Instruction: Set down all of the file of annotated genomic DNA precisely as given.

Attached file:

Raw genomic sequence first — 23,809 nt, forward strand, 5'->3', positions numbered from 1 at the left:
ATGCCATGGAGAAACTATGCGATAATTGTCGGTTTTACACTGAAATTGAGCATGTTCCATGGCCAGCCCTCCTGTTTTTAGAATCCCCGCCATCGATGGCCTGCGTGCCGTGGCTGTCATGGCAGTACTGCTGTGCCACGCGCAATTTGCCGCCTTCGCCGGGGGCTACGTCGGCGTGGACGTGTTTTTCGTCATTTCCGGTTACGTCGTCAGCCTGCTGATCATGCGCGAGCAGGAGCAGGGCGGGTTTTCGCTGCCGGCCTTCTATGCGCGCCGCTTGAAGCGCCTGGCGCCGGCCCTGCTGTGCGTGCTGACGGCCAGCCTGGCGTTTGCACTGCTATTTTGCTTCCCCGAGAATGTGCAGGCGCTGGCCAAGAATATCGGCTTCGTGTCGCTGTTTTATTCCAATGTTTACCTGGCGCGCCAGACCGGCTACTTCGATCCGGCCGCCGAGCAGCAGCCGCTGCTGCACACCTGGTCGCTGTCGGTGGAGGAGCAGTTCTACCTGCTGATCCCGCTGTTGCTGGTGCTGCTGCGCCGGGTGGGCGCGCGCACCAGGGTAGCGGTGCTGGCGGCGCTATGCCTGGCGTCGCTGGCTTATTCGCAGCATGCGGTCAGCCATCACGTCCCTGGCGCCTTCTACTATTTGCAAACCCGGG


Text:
Raw genomic sequence first — 23,809 nt, forward strand, 5'->3', positions numbered from 1 at the left:
ATGCCATGGAGAAACTATGCGATAATTGTCGGTTTTACACTGAAATTGAGCATGTTCCATGGCCAGCCCTCCTGTTTTTAGAATCCCCGCCATCGATGGCCTGCGTGCCGTGGCTGTCATGGCAGTACTGCTGTGCCACGCGCAATTTGCCGCCTTCGCCGGGGGCTACGTCGGCGTGGACGTGTTTTTCGTCATTTCCGGTTACGTCGTCAGCCTGCTGATCATGCGCGAGCAGGAGCAGGGCGGGTTTTCGCTGCCGGCCTTCTATGCGCGCCGCTTGAAGCGCCTGGCGCCGGCCCTGCTGTGCGTGCTGACGGCCAGCCTGGCGTTTGCACTGCTATTTTGCTTCCCCGAGAATGTGCAGGCGCTGGCCAAGAATATCGGCTTCGTGTCGCTGTTTTATTCCAATGTTTACCTGGCGCGCCAGACCGGCTACTTCGATCCGGCCGCCGAGCAGCAGCCGCTGCTGCACACCTGGTCGCTGTCGGTGGAGGAGCAGTTCTACCTGCTGATCCCGCTGTTGCTGGTGCTGCTGCGCCGGGTGGGCGCGCGCACCAGGGTAGCGGTGCTGGCGGCGCTATGCCTGGCGTCGCTGGCTTATTCGCAGCATGCGGTCAGCCATCACGTCCCTGGCGCCTTCTACTATTTGCAAACCCGGG